I get by with a little help from my friends

February 16, 2018

I get by with a little help from my friends

Raymond is the king of his castle. His unit in Coogee that he and his wife bought more than 20 years ago has everything he could possibly want. At almost 92 years old he has made a few tweaks that allow him to stay at home, but has learned to lean on others for support.

Born in England, growing up in Kent Raymond at 16, started an engineering apprenticeship with a firm for a few years before being lured to join the Merchant Navy. The attraction of the sea finally led him into a dream job as an engineer with P&O cruise lines.
 

But high seas adventures beckoned and a young Raymond jumped ship migrating to Australia as one of the million ten-pound poms arriving on our shores between 1945 – 1972. As fate would have it, Raymond met his future wife on the ship coming to Australia, where they married and started their life together in Sydney.

Sadly, Raymond’s wife passed away in 2000 and he found himself learning to live alone. It meant building strong relationships with old and new friends and leaning on others a little more as he aged. Raymond has made the most of his retirement, becoming a keen bowls and golf player and relishing in knowledge that he is finally a “real true-blue digger”

Raymond suffered a stroke in his 80’s and initially, friends helped out when he was unable to drive. Many lent a hand to drive him to his doctor’s appointments and take him to run errands and social outings. Now, thanks to Home Care, Raymond gets this help from Southern Cross Care. It’s easy for him to call up and schedule a carer to drive and accompany him to his appointments around town.

It was five years ago that Raymond’s doctor suggested he could manage a bit better if he had extra help at home by way of a Home Care service. Starting out on a Level One package, Raymond had Southern Cross Care help him manage the house work and his transport to his appointments. Over the next couple of years, and with some up and downs with his health, he has progressed to a Level Four package.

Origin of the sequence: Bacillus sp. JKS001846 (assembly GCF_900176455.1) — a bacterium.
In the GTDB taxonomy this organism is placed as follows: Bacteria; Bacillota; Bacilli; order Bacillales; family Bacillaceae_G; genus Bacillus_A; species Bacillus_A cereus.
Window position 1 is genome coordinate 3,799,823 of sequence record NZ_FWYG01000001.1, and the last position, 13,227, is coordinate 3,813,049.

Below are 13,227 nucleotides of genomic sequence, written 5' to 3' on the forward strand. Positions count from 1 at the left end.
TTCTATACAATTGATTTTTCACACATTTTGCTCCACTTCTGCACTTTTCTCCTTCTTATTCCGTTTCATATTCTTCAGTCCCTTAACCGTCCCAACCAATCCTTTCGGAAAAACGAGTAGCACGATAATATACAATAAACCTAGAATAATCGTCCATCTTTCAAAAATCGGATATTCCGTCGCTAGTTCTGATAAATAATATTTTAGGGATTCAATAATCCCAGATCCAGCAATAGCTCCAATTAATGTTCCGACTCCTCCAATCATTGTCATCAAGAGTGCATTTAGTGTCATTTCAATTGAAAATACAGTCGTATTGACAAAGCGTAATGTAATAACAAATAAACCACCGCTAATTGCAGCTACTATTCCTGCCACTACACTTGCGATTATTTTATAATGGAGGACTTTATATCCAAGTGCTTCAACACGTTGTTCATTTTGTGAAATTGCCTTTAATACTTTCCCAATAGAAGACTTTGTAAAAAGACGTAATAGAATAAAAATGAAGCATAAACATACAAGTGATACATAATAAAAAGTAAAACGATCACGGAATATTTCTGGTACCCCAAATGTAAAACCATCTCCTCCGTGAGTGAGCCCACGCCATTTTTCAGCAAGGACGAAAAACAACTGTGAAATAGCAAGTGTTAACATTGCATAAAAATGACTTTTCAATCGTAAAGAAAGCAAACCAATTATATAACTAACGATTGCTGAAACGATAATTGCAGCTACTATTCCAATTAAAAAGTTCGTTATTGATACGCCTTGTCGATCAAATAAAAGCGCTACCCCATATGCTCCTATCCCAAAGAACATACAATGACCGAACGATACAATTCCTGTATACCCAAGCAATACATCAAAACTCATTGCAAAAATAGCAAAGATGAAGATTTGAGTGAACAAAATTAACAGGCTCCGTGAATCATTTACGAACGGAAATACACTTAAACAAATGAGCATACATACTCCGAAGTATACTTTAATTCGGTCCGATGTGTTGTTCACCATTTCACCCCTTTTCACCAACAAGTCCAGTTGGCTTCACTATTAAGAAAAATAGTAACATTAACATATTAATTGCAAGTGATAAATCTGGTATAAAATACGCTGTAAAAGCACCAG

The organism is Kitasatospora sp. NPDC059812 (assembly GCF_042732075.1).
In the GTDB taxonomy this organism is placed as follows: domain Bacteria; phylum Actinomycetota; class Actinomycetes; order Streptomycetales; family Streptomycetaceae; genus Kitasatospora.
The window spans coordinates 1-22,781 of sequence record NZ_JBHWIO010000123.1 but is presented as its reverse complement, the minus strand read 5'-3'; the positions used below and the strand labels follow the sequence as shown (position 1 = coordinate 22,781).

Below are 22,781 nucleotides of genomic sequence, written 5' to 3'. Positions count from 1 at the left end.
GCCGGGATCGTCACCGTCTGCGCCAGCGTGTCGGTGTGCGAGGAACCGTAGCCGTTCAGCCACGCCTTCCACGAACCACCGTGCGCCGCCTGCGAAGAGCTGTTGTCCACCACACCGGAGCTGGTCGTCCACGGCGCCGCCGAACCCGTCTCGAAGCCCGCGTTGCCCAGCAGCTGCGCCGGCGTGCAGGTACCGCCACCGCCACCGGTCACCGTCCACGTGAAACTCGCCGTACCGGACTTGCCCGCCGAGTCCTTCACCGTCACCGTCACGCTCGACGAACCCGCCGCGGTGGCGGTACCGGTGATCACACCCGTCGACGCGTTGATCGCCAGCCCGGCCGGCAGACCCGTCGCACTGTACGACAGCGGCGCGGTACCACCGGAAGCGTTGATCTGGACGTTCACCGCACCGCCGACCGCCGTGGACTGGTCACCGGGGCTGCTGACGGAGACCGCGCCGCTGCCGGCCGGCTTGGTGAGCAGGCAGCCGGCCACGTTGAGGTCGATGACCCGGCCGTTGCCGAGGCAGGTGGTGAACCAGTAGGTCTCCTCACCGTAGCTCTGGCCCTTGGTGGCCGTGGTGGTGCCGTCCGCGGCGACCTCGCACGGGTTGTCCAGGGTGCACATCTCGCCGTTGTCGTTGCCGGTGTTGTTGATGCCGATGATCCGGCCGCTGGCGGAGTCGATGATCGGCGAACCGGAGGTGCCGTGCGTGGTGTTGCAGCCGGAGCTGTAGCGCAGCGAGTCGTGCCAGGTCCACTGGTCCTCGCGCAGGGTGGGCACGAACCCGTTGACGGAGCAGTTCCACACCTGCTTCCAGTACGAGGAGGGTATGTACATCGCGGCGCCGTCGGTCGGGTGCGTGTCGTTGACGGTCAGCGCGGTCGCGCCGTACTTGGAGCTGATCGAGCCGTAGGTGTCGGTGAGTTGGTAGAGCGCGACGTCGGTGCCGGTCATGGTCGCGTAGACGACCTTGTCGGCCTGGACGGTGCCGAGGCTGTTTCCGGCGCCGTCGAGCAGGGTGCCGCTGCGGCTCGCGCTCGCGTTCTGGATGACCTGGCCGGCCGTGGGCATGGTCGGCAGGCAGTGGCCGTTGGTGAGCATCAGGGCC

Raymond now has the support of a carer once a day for personal, domestic, and social care, plus transport when he needs it. “It’s always nice to know that someone’s looking out for you and worrying, better safe than sorry” Raymond says after laughing over his care workers taking note of every health detail that may pop up. Even when the carer might just be there to clean the house, for Raymond it means a friendly face and someone to chat to.

Raymond is fortunate to have good neighbours, and a network of friends who look out for him. He has a busy calendar packed with a different friend coming over every day, some days he goes to the pub with his old golf mates, some days it’s a cup of tea with the girl down the street, or lunch out with his care worker Ben.

Raymond says he has to always have a goal to work towards, to keep him going. His goal now is to keep up with his physiotherapy to improve his mobility. He’s friends tell him that an “old buggar can’t expect to be walking like a 20-year-old” but he is determined to try!

“I love my home and independence. I have everything right at my fingertips and I plan to keep it that way, thanks to a little bit of help from my friends”.

home care aged care

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